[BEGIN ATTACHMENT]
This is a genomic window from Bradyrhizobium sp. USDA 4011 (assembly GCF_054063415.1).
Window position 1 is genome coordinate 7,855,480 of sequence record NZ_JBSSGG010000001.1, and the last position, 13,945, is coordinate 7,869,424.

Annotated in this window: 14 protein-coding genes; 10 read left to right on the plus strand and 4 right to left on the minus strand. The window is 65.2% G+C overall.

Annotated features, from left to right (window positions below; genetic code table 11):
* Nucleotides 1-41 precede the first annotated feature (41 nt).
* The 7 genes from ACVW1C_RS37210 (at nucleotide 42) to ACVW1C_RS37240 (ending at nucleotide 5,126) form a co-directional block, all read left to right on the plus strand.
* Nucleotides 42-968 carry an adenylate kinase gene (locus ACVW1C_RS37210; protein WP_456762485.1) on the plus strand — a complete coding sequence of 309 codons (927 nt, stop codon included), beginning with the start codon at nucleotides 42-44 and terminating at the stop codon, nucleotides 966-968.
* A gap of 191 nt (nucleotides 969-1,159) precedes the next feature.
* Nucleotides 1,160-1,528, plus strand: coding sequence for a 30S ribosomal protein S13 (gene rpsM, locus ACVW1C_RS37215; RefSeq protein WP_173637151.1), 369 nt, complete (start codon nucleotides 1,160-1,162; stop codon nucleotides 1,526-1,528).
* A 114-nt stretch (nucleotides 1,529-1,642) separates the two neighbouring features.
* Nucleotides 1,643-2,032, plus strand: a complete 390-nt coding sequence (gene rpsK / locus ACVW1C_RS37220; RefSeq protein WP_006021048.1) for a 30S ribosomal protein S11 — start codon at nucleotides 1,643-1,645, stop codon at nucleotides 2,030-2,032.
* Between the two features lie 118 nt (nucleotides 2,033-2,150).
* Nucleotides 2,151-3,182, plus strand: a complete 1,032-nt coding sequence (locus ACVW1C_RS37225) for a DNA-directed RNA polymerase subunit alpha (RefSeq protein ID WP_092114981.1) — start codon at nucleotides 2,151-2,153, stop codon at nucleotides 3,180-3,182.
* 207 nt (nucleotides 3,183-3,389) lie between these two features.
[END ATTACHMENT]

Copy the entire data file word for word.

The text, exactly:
This is a genomic window from Bradyrhizobium sp. USDA 4011 (assembly GCF_054063415.1).
Window position 1 is genome coordinate 7,855,480 of sequence record NZ_JBSSGG010000001.1, and the last position, 13,945, is coordinate 7,869,424.

Annotated in this window: 14 protein-coding genes; 10 read left to right on the plus strand and 4 right to left on the minus strand. The window is 65.2% G+C overall.

Annotated features, from left to right (window positions below; genetic code table 11):
* Nucleotides 1-41 precede the first annotated feature (41 nt).
* The 7 genes from ACVW1C_RS37210 (at nucleotide 42) to ACVW1C_RS37240 (ending at nucleotide 5,126) form a co-directional block, all read left to right on the plus strand.
* Nucleotides 42-968 carry an adenylate kinase gene (locus ACVW1C_RS37210; protein WP_456762485.1) on the plus strand — a complete coding sequence of 309 codons (927 nt, stop codon included), beginning with the start codon at nucleotides 42-44 and terminating at the stop codon, nucleotides 966-968.
* A gap of 191 nt (nucleotides 969-1,159) precedes the next feature.
* Nucleotides 1,160-1,528, plus strand: coding sequence for a 30S ribosomal protein S13 (gene rpsM, locus ACVW1C_RS37215; RefSeq protein WP_173637151.1), 369 nt, complete (start codon nucleotides 1,160-1,162; stop codon nucleotides 1,526-1,528).
* A 114-nt stretch (nucleotides 1,529-1,642) separates the two neighbouring features.
* Nucleotides 1,643-2,032, plus strand: a complete 390-nt coding sequence (gene rpsK / locus ACVW1C_RS37220; RefSeq protein WP_006021048.1) for a 30S ribosomal protein S11 — start codon at nucleotides 1,643-1,645, stop codon at nucleotides 2,030-2,032.
* Between the two features lie 118 nt (nucleotides 2,033-2,150).
* Nucleotides 2,151-3,182, plus strand: a complete 1,032-nt coding sequence (locus ACVW1C_RS37225) for a DNA-directed RNA polymerase subunit alpha (RefSeq protein ID WP_092114981.1) — start codon at nucleotides 2,151-2,153, stop codon at nucleotides 3,180-3,182.
* 207 nt (nucleotides 3,183-3,389) lie between these two features.